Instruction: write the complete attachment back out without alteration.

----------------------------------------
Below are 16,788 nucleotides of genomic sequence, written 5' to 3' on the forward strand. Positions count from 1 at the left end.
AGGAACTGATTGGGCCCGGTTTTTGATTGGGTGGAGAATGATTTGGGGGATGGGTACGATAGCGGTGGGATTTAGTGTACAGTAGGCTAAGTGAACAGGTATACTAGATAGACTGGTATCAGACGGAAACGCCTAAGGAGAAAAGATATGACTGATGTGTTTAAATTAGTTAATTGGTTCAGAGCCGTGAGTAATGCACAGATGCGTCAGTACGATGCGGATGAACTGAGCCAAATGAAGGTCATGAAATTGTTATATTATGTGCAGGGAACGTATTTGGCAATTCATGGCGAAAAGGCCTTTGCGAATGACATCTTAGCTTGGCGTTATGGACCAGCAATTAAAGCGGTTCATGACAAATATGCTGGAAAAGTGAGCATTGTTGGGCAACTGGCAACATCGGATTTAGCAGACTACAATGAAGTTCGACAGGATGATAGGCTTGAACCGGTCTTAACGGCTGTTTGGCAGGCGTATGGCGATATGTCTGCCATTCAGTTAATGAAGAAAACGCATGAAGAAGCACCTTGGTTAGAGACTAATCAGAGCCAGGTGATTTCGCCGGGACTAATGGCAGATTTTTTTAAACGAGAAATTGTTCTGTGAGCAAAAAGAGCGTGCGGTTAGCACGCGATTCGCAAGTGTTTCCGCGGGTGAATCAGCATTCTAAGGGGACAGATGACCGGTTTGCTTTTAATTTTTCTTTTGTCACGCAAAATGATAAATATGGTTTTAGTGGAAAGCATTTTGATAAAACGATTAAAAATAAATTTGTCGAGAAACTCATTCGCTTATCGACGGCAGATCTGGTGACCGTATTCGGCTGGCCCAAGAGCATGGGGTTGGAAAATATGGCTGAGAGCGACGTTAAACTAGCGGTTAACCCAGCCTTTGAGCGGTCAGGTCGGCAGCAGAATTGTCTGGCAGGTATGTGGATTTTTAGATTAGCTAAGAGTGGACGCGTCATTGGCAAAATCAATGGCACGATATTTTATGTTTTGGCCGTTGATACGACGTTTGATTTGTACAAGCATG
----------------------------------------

Below are 16,788 nucleotides of genomic sequence, written 5' to 3' on the forward strand. Positions count from 1 at the left end.
AGGAACTGATTGGGCCCGGTTTTTGATTGGGTGGAGAATGATTTGGGGGATGGGTACGATAGCGGTGGGATTTAGTGTACAGTAGGCTAAGTGAACAGGTATACTAGATAGACTGGTATCAGACGGAAACGCCTAAGGAGAAAAGATATGACTGATGTGTTTAAATTAGTTAATTGGTTCAGAGCCGTGAGTAATGCACAGATGCGTCAGTACGATGCGGATGAACTGAGCCAAATGAAGGTCATGAAATTGTTATATTATGTGCAGGGAACGTATTTGGCAATTCATGGCGAAAAGGCCTTTGCGAATGACATCTTAGCTTGGCGTTATGGACCAGCAATTAAAGCGGTTCATGACAAATATGCTGGAAAAGTGAGCATTGTTGGGCAACTGGCAACATCGGATTTAGCAGACTACAATGAAGTTCGACAGGATGATAGGCTTGAACCGGTCTTAACGGCTGTTTGGCAGGCGTATGGCGATATGTCTGCCATTCAGTTAATGAAGAAAACGCATGAAGAAGCACCTTGGTTAGAGACTAATCAGAGCCAGGTGATTTCGCCGGGACTAATGGCAGATTTTTTTAAACGAGAAATTGTTCTGTGAGCAAAAAGAGCGTGCGGTTAGCACGCGATTCGCAAGTGTTTCCGCGGGTGAATCAGCATTCTAAGGGGACAGATGACCGGTTTGCTTTTAATTTTTCTTTTGTCACGCAAAATGATAAATATGGTTTTAGTGGAAAGCATTTTGATAAAACGATTAAAAATAAATTTGTCGAGAAACTCATTCGCTTATCGACGGCAGATCTGGTGACCGTATTCGGCTGGCCCAAGAGCATGGGGTTGGAAAATATGGCTGAGAGCGACGTTAAACTAGCGGTTAACCCAGCCTTTGAGCGGTCAGGTCGGCAGCAGAATTGTCTGGCAGGTATGTGGATTTTTAGATTAGCTAAGAGTGGACGCGTCATTGGCAAAATCAATGGCACGATATTTTATGTTTTGGCCGTTGATACGACGTTTGATTTGTACAAGCATG